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7 ways stress may be affecting your smile

Harper's Bazaar (UK) logo Harper's Bazaar (UK) 23/03/2020 The Editors
Severe stress can impact your dental health and oral hygiene. Here a dentist explains 7 ways that it may be affecting your teeth © Getty Images Severe stress can impact your dental health and oral hygiene. Here a dentist explains 7 ways that it may be affecting your teeth

When suffering from stress, anxiety, exhaustion or burnout, your physical and mental health may be affected in many different ways. One of which, that is lesser recognised, is the strain these conditions put on your oral health. Here, dentist Dr Sunny Sihra, owner of SimplyTeeth tells us exactly what stress can do to our dental health.

1. Oral hygiene may be compromised

“Stress can often lead to poor self-hygiene due to one’s mind being preoccupied with things such as work or personal issues (or global pandemics). You may find yourself losing interest in your oral health, and without daily flossing, brushing and use of mouthwash, this can ultimately lead to problems down the line with your teeth such as cavities, ulcers and gum issues. Many people with burnout may skip brushing their teeth altogether. This will create a build-up of plaque and over time will increase your chances of needing emergency dental work.”

2. You may suffer with bruxism

“If you’re stressed and find that you’re grinding or clenching your teeth a lot more often than usual, you might be suffering with a condition called bruxism. Bruxism is essentially where people clench their teeth for periods of time during the day, as well as grinding them at night, which is more commonly known as sleep bruxism. Stress can cause constant worrying and over-thinking, which can affect your body when asleep and cause you to grind your teeth. The symptoms of bruxism are increased tooth sensitivity and a decrease of enamel on the tooth; jaw soreness and tight jaw muscles; loose or chipped teeth; a headache that is focused around the temples; and loud grinding of your teeth at night. Bruxism is mostly associated with stress, and many people find they develop it when they have a lot of things on their mind - but habits such as smoking, alcohol consumption and too much caffeine can increase your risk of bruxism. If you think you are suffering you should consult your dentist or GP to see if they can provide guidance.”

3. Increased chances of gum disease

“Stress from burnout can affect your immune system which fights against the bacteria that causes periodontal disease, making a person more susceptible to oral infection, inflamed and bleeding gums, and eventually gum disease. Studies have shown that those with greater risk of developing gum disease, otherwise known as periodontal disease, are people with highly emotional issues, social issues, and those suffering with financial or work troubles. So, if your job or social life is causing you to experience burnout and develop severe stress, then statistically you are more likely to develop long-term issues with your gums.”

4. Poor diet leading to various teeth troubles

“A poor diet is often associated with stress, as those with a lot on their mind and working long hours will most likely want to eat quick and easy foods, or skip meals - meaning they won’t be getting the proper vitamins and nutrients they need for optimum health. A poor diet can naturally lead to teeth troubles, especially if you are consuming more caffeine than usual (which will contribute to the yellowing of the teeth), a larger alcohol consumption or sugary drinks, which can promote teeth cavities, as well as plaque build-up.”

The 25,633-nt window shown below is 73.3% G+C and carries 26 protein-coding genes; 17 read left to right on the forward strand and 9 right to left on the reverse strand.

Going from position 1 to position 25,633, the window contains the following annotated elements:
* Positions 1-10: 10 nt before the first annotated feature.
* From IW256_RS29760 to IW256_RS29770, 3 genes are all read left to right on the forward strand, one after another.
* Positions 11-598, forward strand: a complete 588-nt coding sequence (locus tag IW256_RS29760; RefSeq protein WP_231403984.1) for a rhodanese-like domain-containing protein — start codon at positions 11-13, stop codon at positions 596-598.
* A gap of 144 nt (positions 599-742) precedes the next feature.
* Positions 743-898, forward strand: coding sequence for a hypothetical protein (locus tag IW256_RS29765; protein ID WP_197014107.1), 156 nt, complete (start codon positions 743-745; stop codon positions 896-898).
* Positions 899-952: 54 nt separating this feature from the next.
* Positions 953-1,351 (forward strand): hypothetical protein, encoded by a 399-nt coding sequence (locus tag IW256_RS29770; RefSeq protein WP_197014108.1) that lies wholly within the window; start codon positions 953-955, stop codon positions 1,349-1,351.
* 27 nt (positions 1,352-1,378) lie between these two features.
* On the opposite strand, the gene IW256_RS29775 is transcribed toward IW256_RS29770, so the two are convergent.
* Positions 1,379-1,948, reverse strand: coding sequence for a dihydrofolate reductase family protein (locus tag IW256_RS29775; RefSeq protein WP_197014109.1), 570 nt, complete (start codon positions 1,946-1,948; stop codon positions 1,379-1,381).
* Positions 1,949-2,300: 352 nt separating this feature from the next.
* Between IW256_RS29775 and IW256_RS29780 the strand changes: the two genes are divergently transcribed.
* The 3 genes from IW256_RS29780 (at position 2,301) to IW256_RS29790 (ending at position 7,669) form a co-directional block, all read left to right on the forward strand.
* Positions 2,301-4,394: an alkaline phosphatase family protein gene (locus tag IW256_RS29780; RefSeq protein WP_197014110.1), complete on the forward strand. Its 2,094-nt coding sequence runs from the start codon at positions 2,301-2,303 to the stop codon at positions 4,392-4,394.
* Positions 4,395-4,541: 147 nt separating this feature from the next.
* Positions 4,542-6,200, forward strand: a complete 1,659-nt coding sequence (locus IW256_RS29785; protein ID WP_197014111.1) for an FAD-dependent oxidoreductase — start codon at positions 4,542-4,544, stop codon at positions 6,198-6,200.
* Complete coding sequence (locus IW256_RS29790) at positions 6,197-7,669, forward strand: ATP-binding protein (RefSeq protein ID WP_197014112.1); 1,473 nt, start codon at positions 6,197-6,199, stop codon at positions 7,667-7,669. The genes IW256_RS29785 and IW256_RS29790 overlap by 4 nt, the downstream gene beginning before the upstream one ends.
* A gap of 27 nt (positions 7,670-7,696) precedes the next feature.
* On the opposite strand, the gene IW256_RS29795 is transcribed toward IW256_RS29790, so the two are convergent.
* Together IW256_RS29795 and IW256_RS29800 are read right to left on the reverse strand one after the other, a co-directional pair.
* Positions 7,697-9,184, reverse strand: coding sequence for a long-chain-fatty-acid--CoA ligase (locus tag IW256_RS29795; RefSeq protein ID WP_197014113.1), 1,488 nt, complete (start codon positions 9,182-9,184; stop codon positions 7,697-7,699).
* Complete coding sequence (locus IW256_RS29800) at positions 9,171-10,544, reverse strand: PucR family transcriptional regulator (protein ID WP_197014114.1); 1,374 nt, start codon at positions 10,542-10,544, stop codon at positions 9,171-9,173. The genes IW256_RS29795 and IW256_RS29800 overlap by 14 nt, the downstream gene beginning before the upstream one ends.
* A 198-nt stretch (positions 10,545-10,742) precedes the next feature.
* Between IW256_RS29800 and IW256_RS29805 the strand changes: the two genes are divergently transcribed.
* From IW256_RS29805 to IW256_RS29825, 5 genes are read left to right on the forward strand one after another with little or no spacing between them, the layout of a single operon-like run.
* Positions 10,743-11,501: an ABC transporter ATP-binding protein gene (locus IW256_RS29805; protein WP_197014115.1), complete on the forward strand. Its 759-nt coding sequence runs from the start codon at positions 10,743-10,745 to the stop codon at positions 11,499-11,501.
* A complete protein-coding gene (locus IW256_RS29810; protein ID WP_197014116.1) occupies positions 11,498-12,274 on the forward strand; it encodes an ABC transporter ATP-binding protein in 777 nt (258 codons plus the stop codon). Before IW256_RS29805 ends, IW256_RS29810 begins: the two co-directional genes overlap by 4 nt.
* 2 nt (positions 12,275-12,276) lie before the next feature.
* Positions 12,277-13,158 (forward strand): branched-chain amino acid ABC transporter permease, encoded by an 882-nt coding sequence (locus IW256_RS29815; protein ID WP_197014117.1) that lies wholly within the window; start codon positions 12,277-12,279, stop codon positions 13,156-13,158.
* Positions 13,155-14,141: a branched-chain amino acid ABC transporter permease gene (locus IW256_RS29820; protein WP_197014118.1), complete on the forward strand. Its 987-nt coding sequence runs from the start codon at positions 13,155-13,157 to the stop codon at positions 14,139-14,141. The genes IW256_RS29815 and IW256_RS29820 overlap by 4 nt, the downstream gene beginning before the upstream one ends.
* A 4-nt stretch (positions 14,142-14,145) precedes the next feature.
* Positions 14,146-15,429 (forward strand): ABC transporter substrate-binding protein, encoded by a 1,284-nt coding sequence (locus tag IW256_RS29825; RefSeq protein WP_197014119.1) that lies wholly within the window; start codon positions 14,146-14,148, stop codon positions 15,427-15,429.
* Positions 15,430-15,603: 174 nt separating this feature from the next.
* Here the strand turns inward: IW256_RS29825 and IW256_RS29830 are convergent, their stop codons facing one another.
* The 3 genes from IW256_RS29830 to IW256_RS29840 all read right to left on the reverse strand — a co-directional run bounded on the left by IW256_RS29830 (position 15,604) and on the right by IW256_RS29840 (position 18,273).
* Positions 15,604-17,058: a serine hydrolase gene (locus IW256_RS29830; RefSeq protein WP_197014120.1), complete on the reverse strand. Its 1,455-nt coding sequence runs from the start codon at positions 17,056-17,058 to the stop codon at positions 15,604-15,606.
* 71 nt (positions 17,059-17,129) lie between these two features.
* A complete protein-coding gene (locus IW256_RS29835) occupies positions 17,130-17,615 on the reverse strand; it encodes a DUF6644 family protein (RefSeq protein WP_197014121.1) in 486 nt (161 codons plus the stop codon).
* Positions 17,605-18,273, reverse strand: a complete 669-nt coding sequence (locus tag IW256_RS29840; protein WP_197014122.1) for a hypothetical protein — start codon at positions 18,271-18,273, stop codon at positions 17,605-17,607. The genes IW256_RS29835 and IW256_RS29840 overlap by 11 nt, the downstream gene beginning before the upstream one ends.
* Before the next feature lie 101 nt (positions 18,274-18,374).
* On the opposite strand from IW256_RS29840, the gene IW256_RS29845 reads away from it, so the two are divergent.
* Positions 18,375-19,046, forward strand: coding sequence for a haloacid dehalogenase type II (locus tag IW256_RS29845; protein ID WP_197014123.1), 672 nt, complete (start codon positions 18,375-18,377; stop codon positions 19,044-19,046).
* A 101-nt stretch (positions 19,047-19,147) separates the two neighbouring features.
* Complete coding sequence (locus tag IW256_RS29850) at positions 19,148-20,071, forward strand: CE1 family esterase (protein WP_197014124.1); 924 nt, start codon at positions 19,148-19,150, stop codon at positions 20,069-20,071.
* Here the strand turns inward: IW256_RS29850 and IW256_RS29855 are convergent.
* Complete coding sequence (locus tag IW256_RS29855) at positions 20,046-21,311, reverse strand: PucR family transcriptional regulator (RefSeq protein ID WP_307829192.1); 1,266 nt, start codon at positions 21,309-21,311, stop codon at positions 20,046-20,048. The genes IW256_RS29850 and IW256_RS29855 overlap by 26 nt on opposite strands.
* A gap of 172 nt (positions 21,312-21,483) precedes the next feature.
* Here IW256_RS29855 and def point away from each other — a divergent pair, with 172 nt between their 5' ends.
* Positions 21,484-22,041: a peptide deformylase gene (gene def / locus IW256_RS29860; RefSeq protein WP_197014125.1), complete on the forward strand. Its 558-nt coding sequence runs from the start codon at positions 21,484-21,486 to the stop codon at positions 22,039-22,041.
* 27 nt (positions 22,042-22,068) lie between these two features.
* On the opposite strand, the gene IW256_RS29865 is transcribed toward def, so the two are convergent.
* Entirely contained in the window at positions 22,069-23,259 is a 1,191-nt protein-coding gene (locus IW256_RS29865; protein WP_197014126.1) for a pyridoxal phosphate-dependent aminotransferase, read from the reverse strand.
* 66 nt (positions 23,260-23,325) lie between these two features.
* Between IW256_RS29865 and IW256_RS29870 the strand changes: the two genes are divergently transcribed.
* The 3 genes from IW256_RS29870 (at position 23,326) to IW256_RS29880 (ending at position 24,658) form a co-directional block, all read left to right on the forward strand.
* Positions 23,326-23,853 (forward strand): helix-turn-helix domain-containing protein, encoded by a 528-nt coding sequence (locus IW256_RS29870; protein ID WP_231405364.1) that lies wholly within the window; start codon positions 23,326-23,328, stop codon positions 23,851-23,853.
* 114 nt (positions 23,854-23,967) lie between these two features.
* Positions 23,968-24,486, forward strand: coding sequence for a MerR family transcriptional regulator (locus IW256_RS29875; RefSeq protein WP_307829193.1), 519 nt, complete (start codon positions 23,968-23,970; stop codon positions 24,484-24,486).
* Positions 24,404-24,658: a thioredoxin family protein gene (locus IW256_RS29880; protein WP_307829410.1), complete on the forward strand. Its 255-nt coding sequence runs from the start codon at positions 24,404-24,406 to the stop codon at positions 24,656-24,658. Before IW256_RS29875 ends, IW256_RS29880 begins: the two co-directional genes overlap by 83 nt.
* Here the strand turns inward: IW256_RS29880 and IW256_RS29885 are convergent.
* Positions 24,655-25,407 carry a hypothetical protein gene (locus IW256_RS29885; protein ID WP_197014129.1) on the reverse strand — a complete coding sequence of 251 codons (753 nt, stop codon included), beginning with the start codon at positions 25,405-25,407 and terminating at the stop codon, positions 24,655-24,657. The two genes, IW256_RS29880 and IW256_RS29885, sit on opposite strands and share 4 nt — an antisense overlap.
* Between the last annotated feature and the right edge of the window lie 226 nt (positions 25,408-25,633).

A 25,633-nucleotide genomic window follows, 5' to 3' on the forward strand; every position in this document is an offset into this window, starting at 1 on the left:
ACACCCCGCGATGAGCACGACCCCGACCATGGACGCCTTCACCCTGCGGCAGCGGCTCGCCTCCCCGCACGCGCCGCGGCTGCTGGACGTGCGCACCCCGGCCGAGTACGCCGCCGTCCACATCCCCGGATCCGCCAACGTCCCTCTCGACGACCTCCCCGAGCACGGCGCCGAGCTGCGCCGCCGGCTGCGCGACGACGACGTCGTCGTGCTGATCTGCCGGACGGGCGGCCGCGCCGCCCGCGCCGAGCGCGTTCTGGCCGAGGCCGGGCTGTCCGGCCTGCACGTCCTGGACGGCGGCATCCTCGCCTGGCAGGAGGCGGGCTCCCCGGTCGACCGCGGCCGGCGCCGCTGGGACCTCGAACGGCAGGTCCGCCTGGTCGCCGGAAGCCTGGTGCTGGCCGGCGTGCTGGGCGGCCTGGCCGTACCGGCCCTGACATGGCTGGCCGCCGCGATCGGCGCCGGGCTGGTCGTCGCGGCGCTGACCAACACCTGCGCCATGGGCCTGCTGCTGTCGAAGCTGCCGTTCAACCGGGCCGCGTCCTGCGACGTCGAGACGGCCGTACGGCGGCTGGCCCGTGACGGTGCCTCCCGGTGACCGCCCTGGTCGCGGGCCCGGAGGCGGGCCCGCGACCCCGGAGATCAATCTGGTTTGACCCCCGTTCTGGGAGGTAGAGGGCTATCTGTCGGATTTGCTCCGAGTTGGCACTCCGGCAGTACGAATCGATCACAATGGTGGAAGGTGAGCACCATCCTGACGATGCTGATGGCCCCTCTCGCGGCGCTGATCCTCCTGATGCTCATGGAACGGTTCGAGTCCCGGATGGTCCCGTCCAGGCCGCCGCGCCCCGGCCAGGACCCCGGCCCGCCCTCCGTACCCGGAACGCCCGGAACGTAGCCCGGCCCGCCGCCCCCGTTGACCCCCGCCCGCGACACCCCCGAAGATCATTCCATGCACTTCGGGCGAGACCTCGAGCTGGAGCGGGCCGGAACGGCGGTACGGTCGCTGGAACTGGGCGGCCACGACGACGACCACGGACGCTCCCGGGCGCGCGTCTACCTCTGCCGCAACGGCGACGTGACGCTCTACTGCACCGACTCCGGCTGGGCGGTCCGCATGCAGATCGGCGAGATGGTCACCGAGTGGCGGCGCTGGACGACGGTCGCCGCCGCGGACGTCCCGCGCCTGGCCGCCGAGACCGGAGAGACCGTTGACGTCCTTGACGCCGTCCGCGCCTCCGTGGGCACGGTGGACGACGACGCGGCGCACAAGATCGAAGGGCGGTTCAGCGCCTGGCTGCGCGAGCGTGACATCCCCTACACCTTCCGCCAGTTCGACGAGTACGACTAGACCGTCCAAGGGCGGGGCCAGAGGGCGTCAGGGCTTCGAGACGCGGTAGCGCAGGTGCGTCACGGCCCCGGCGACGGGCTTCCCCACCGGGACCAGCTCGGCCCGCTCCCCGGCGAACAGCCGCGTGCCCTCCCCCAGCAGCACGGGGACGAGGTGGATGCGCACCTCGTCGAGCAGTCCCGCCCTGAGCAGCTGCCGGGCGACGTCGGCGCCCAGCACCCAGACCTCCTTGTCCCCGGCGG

5. Dry mouth from a lack of saliva

“Stress is one of the main reasons you could be suffering with a dry mouth. You may find yourself having a dry mouth before stressful appointments such as work meetings or presentations, and those with high pressured or busy jobs who are more likely to experience burnout often suffer with this oral condition. Dry mouth essentially means a lack of saliva in your mouth – and saliva is imperative as it has many oral health benefits, including washing away food particles from your teeth and gums.”

a close up of a tattoo on their face: Part of woman's face. Woman's lips and nose. Soft skin. © CoffeeAndMilk - Getty Images Part of woman's face. Woman's lips and nose. Soft skin.

6. Persistent toothache from teeth grinding and jaw clenching

“Temporomandibular joint dysfunction (TMJD) is a condition that many people suffer with when they are stressed or exhausted from working long hours. If you're stressed to the point of clenching your jaw and grinding your teeth, you can develop tooth pain associated with the temporomandibular joint. Grinding your teeth and clenching your jaw can put additional stress on the muscles of the mouth area which can cause quite persistent toothache and pain.”

7. Sore lips from lack of self-care

“It’s not just the teeth and gums that suffer when going through a burnout stage, your lips can also feel the brunt of it and can become really dry, chapped, cracked or bruised from stress. Dry or cracked lips may also be down to a lack of self-care as a lot of overworked people forget to apply lip balm, salve or moisturiser, and this can worsen over the winter months. But you may also find your lips starting to look cut and bruised - this can be from lip biting and nipping of the skin. If you’re not drinking enough water throughout the day this will also have adverse effect on your lips, preventing them from being hydrated, healthy and moisturised.”

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